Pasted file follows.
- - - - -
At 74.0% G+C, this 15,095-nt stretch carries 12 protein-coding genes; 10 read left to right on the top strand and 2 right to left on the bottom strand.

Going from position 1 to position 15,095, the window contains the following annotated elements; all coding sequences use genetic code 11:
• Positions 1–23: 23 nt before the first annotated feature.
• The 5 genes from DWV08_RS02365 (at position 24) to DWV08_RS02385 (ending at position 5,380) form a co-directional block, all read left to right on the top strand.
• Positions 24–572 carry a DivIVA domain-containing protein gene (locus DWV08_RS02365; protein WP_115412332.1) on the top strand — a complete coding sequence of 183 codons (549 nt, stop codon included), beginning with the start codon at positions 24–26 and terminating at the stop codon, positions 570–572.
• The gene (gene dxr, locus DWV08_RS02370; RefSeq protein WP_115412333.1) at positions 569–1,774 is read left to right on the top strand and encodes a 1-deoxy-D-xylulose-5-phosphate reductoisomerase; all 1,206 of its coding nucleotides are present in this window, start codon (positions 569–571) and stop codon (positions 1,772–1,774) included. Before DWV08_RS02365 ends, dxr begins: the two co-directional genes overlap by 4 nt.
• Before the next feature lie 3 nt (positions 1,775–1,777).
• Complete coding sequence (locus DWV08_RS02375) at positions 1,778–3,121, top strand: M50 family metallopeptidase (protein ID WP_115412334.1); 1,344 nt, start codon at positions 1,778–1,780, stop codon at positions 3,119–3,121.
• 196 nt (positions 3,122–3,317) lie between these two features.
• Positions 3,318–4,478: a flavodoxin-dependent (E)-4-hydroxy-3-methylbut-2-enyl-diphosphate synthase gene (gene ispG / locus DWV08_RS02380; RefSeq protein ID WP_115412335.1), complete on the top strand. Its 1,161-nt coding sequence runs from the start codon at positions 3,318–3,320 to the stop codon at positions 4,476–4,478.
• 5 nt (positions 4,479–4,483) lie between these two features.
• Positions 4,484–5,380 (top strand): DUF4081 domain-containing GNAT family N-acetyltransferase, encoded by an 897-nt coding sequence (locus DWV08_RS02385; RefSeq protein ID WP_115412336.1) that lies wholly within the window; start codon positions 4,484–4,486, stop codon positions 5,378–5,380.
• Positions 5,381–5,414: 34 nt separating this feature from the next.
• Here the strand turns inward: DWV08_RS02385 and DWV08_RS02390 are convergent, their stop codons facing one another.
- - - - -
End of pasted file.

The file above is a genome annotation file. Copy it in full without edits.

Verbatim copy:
At 74.0% G+C, this 15,095-nt stretch carries 12 protein-coding genes; 10 read left to right on the top strand and 2 right to left on the bottom strand.

Going from position 1 to position 15,095, the window contains the following annotated elements; all coding sequences use genetic code 11:
• Positions 1–23: 23 nt before the first annotated feature.
• The 5 genes from DWV08_RS02365 (at position 24) to DWV08_RS02385 (ending at position 5,380) form a co-directional block, all read left to right on the top strand.
• Positions 24–572 carry a DivIVA domain-containing protein gene (locus DWV08_RS02365; protein WP_115412332.1) on the top strand — a complete coding sequence of 183 codons (549 nt, stop codon included), beginning with the start codon at positions 24–26 and terminating at the stop codon, positions 570–572.
• The gene (gene dxr, locus DWV08_RS02370; RefSeq protein WP_115412333.1) at positions 569–1,774 is read left to right on the top strand and encodes a 1-deoxy-D-xylulose-5-phosphate reductoisomerase; all 1,206 of its coding nucleotides are present in this window, start codon (positions 569–571) and stop codon (positions 1,772–1,774) included. Before DWV08_RS02365 ends, dxr begins: the two co-directional genes overlap by 4 nt.
• Before the next feature lie 3 nt (positions 1,775–1,777).
• Complete coding sequence (locus DWV08_RS02375) at positions 1,778–3,121, top strand: M50 family metallopeptidase (protein ID WP_115412334.1); 1,344 nt, start codon at positions 1,778–1,780, stop codon at positions 3,119–3,121.
• 196 nt (positions 3,122–3,317) lie between these two features.
• Positions 3,318–4,478: a flavodoxin-dependent (E)-4-hydroxy-3-methylbut-2-enyl-diphosphate synthase gene (gene ispG / locus DWV08_RS02380; RefSeq protein ID WP_115412335.1), complete on the top strand. Its 1,161-nt coding sequence runs from the start codon at positions 3,318–3,320 to the stop codon at positions 4,476–4,478.
• 5 nt (positions 4,479–4,483) lie between these two features.
• Positions 4,484–5,380 (top strand): DUF4081 domain-containing GNAT family N-acetyltransferase, encoded by an 897-nt coding sequence (locus DWV08_RS02385; RefSeq protein ID WP_115412336.1) that lies wholly within the window; start codon positions 4,484–4,486, stop codon positions 5,378–5,380.
• Positions 5,381–5,414: 34 nt separating this feature from the next.
• Here the strand turns inward: DWV08_RS02385 and DWV08_RS02390 are convergent, their stop codons facing one another.